Quarterback Kurt Rawlings ’20 made history for the Yale football team last Saturday and cemented himself as one of the best to ever put on the Blue and White.
Rawlings entered last weekend’s game against Penn as second all time at Yale in career touchdowns and in total yards of offense. He stepped off the field leading in both. The performance Rawlings put on was more than fitting, given the circumstances, as he went on to throw for 388 yards — a career high. Yet, it was with nine seconds left in the second quarter that marked a defining point of the already illustrious career of Rawlings, a moment that epitomized the journey he had taken to get to where he was at that point in time. With the game still hanging in the balance, having just marched his offense to the 33-yard line with less than 10 seconds remaining, Rawlings handed the drive over to the kicking unit, but head coach Tony Reno decided to let him have a shot at the end zone. The gutsy Bel Air, Maryland native took matters into his own hands, sitting patiently in the pocket with precious seconds dwindling away — waiting for the perfect moment to deliver an accurate throw. Keeping the play alive with his feet, he aired out a pinpoint pass to open receiver Reed Klubnik ’20 for a game-defining, career-defining play — breaking the touchdown and passing record in one flick of his arm. Yet, for Rawlings, it was just another Saturday.
“I wasn’t really thinking about [the record] in that moment,” Rawlings said. “Touchdowns are fun, though. I’m just blessed to be able to play for Yale University, to step out onto the field with these guys and this coach. I couldn’t have imagined it any other way — I feel so lucky to be able to quarterback for them.”
In high school, the gunslinger put forth a senior campaign that saw him complete over 70 percent of his passes and throw for over 50 touchdowns and 4,000 yards. Rawlings led a team that went undefeated en route to a conference championship in the state of Maryland. Earning recognition as the Baltimore Sun All-Metro Offensive Player of the Year for his senior-year accolades, Rawlings entered college ranked as the second-best quarterback prospect in Maryland.
Rawlings’ career at Yale has been a four-year masterpiece, making an instant impact his first year under center. After a season marred by subpar quarterback play from other signal callers on the roster, Rawlings was tabbed as the starter to finish out the final three games of the 2016 season. A highlight of that campaign was his big-time performance against rival Harvard. Despite being thrown into the center of one of the most intense college rivalries, Rawlings let the game come to him, dominating the Crimson. He threw two touchdowns en route to a dominant 21–14 win for the Bulldogs.
Some players experience sophomore slump, but not Rawlings. In his second collegiate campaign, he became the first Yale sophomore quarterback since 1979 to lead the Bulldogs to an Ivy title. His season completion percentage of 0.673 ranked him second in the Ancient Eight that year and was good for the highest percentage in Eli history. His pièce de résistance came in the championship-clinching matchup against Princeton, where Rawlings passed for 304 yards and two touchdowns in the crucial victory.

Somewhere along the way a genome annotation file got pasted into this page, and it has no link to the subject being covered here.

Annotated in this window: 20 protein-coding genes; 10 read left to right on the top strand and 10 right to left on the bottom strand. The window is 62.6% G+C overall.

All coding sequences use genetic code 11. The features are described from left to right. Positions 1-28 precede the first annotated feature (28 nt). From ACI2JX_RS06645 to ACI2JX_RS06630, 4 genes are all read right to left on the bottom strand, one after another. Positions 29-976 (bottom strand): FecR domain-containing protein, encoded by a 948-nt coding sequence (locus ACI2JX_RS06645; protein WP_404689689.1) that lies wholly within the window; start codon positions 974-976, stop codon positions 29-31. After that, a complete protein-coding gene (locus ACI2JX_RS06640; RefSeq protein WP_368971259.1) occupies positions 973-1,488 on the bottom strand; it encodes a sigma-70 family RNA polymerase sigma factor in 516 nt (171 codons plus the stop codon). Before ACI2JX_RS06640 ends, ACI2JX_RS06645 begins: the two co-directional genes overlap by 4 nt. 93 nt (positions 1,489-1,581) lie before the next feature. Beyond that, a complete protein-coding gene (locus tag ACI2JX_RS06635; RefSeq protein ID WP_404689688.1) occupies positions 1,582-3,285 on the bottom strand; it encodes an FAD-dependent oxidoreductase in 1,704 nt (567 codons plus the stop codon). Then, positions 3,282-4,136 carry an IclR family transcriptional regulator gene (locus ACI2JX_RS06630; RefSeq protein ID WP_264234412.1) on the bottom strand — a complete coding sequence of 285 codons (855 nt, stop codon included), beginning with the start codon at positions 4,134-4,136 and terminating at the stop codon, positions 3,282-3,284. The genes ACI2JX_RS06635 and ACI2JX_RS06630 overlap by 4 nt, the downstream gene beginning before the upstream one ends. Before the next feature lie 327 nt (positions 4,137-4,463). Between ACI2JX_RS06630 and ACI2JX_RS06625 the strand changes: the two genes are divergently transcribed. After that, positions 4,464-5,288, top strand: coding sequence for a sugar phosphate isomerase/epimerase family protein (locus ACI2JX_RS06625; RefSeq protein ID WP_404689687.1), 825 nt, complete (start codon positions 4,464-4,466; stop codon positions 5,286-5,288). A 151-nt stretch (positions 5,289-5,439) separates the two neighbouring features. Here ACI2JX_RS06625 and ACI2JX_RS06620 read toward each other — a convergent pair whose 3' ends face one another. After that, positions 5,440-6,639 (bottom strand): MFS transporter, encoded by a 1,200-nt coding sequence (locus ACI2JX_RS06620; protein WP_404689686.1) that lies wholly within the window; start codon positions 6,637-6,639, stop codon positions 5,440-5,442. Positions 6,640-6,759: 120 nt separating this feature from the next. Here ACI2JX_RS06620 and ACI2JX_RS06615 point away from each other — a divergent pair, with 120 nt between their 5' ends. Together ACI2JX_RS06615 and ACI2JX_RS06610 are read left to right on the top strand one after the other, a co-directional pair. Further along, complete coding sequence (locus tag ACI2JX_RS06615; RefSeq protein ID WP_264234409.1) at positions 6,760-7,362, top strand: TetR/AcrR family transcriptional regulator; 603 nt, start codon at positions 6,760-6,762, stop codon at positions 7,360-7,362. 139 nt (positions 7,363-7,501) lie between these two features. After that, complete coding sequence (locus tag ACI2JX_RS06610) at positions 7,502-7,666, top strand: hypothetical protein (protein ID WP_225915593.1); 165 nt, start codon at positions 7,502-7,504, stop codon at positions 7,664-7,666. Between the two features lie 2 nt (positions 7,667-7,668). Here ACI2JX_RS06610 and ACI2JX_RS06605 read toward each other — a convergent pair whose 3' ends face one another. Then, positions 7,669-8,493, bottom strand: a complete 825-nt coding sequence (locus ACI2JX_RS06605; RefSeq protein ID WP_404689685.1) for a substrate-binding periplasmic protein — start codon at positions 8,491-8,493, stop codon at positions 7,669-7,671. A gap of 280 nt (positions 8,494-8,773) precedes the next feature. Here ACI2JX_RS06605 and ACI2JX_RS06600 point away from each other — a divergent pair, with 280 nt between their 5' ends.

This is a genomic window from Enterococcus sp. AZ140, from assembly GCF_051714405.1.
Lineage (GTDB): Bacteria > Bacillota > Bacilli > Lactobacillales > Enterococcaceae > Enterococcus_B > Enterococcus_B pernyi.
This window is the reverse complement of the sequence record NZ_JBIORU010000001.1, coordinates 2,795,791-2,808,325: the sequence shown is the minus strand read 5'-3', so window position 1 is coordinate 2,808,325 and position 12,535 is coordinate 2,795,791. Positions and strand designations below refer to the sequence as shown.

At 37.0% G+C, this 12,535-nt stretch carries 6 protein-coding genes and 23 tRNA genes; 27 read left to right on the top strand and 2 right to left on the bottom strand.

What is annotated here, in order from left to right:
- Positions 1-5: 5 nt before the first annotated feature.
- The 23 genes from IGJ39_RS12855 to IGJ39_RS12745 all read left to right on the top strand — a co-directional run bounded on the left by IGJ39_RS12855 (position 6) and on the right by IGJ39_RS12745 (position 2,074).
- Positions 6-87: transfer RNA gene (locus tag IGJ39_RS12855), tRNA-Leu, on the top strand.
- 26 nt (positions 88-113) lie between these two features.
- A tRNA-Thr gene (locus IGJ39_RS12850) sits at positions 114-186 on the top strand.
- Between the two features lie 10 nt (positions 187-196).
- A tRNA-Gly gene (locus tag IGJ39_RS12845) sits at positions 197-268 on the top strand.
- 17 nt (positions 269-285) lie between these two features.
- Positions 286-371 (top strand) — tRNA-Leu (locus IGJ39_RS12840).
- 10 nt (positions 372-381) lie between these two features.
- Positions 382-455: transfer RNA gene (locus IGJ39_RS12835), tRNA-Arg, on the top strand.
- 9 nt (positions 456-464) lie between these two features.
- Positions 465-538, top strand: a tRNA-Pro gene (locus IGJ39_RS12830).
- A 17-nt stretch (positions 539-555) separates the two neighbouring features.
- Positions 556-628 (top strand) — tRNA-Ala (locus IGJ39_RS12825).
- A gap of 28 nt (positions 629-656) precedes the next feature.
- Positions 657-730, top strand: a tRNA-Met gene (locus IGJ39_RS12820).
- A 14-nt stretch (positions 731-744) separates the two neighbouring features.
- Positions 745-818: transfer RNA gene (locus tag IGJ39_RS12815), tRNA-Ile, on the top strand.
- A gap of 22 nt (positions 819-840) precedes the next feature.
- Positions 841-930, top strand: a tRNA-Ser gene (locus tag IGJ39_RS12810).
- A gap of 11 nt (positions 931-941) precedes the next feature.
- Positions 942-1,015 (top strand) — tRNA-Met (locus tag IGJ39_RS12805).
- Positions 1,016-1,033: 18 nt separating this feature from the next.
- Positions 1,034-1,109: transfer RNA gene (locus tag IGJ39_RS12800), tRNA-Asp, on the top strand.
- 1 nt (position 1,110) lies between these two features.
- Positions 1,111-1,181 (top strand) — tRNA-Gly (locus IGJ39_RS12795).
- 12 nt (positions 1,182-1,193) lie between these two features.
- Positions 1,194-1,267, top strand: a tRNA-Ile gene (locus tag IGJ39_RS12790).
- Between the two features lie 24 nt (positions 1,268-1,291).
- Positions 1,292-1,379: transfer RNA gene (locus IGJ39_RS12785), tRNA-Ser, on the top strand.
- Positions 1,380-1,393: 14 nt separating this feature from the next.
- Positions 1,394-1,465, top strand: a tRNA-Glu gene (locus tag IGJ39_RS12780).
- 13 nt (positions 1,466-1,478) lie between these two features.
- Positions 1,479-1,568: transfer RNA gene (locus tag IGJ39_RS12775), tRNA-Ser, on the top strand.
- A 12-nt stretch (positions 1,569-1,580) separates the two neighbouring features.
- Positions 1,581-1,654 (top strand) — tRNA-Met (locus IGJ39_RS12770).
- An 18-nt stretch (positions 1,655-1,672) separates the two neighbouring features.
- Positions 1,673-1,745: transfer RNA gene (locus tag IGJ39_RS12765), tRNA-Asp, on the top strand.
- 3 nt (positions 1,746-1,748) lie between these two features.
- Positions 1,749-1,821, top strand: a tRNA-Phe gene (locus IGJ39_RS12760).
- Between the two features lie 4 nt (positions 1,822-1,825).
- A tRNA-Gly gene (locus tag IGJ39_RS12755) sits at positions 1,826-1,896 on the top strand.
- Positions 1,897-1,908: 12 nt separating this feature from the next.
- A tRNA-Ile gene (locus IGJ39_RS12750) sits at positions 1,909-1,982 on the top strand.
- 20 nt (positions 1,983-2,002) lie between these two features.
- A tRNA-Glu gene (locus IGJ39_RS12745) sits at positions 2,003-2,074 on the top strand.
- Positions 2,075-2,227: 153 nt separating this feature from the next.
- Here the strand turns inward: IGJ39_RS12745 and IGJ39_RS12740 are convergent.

“He’s a true football player,” running back Zane Dudek ’21 said after Saturday’s win against Penn. “He puts his heart into what he does every time he steps out onto the field. You know that on every play, he’s going to give his all. No matter how many times the coaches tell him to slide, he will not. He won’t run out of bounds — he’ll lower his shoulder to get that extra yard. That’s just who he is as a football player and as a person. We love having him as part of our team.”
Rawlings’ success this year is even more remarkable because of all that he overcame in the previous season. His junior year was cut tragically short and made all the more agonizing by the fact that he was leading the Ivy League in completions per game, yards and yards per game before he was injured. An awkward slide against Penn resulted in a gruesome leg injury, but Rawlings used the setback to further motivate himself.
Now Rawlings is a pivotal senior leader for his talented Bulldogs squad, both making plays on the field and mentoring the younger members of the team. The most recent game against Penn was his best yet of this young season, as Rawlings worked in perfect harmony with his reliable receivers JP Shohfi ’20 and Klubnik. He passed for a whopping 388 yards and two touchdowns, while also rushing for two others. The quarterback shies away from self-praise, but his career has been a remarkable demonstration of excellence in the face of great adversity. In the press conference following his record-setting Penn performance, his teammates echoed praises of the quarterback’s career. Rawlings will look to finish his storied career strong.
“Kurt is an incredible leader,” captain wide receiver Shohfi said. “He plays with so much passion on the field. But, I think him being concerned with the individual accolades is a testament to his love for the team and his love for football. That’s what makes our team better — when guys aren’t worried about what they’re doing individually. He’s incredible in every way and an incredible football player, but he doesn’t care about any of that stuff. For him, what matters at the end of the day is that the team succeeds, that’s his main concern. It’s something that not only makes him so great, but our team so great — he cares about the right things.”
Rawlings and the Bulldogs will host Columbia on Saturday.
Jared Fel | firstname.lastname@example.org
Eamonn Smith | email@example.com
Correction, Oct. 30: A previous version of this article stated that Rawlings is from Bel Air, California. In fact, he is from Bel Air, Maryland.